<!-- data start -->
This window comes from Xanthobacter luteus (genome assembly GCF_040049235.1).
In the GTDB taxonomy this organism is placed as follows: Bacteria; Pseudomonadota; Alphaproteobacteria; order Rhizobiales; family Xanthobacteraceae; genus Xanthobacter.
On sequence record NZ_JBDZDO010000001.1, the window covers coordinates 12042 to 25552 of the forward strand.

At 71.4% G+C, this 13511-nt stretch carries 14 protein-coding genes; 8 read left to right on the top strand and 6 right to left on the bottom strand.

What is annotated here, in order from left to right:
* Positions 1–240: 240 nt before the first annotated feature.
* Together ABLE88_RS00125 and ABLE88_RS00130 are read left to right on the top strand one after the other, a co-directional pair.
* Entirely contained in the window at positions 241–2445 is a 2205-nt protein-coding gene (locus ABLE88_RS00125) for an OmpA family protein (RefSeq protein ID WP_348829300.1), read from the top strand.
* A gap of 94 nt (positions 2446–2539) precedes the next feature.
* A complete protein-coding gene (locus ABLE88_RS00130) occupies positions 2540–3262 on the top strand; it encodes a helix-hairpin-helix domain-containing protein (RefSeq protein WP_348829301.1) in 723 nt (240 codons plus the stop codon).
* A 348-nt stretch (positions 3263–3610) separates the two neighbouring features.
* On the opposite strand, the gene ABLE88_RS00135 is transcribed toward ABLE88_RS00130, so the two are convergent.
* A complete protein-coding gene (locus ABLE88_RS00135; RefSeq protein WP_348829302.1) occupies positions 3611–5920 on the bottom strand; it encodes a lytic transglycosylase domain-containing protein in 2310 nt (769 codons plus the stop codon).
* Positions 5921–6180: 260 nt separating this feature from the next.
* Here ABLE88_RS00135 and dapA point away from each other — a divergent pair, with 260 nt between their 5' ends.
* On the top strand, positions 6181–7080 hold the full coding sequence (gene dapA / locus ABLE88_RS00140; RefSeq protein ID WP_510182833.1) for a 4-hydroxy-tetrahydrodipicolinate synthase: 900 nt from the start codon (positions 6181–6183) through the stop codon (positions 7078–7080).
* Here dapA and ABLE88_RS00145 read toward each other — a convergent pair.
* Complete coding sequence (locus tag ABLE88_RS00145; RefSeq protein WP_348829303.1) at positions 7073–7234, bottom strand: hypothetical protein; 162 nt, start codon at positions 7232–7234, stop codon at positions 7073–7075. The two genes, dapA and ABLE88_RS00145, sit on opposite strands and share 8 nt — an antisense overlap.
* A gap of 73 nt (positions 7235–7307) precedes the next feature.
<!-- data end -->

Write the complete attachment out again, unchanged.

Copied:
This window comes from Xanthobacter luteus (genome assembly GCF_040049235.1).
In the GTDB taxonomy this organism is placed as follows: Bacteria; Pseudomonadota; Alphaproteobacteria; order Rhizobiales; family Xanthobacteraceae; genus Xanthobacter.
On sequence record NZ_JBDZDO010000001.1, the window covers coordinates 12042 to 25552 of the forward strand.

At 71.4% G+C, this 13511-nt stretch carries 14 protein-coding genes; 8 read left to right on the top strand and 6 right to left on the bottom strand.

What is annotated here, in order from left to right:
* Positions 1–240: 240 nt before the first annotated feature.
* Together ABLE88_RS00125 and ABLE88_RS00130 are read left to right on the top strand one after the other, a co-directional pair.
* Entirely contained in the window at positions 241–2445 is a 2205-nt protein-coding gene (locus ABLE88_RS00125) for an OmpA family protein (RefSeq protein ID WP_348829300.1), read from the top strand.
* A gap of 94 nt (positions 2446–2539) precedes the next feature.
* A complete protein-coding gene (locus ABLE88_RS00130) occupies positions 2540–3262 on the top strand; it encodes a helix-hairpin-helix domain-containing protein (RefSeq protein WP_348829301.1) in 723 nt (240 codons plus the stop codon).
* A 348-nt stretch (positions 3263–3610) separates the two neighbouring features.
* On the opposite strand, the gene ABLE88_RS00135 is transcribed toward ABLE88_RS00130, so the two are convergent.
* A complete protein-coding gene (locus ABLE88_RS00135; RefSeq protein WP_348829302.1) occupies positions 3611–5920 on the bottom strand; it encodes a lytic transglycosylase domain-containing protein in 2310 nt (769 codons plus the stop codon).
* Positions 5921–6180: 260 nt separating this feature from the next.
* Here ABLE88_RS00135 and dapA point away from each other — a divergent pair, with 260 nt between their 5' ends.
* On the top strand, positions 6181–7080 hold the full coding sequence (gene dapA / locus ABLE88_RS00140; RefSeq protein ID WP_510182833.1) for a 4-hydroxy-tetrahydrodipicolinate synthase: 900 nt from the start codon (positions 6181–6183) through the stop codon (positions 7078–7080).
* Here dapA and ABLE88_RS00145 read toward each other — a convergent pair.
* Complete coding sequence (locus tag ABLE88_RS00145; RefSeq protein WP_348829303.1) at positions 7073–7234, bottom strand: hypothetical protein; 162 nt, start codon at positions 7232–7234, stop codon at positions 7073–7075. The two genes, dapA and ABLE88_RS00145, sit on opposite strands and share 8 nt — an antisense overlap.
* A gap of 73 nt (positions 7235–7307) precedes the next feature.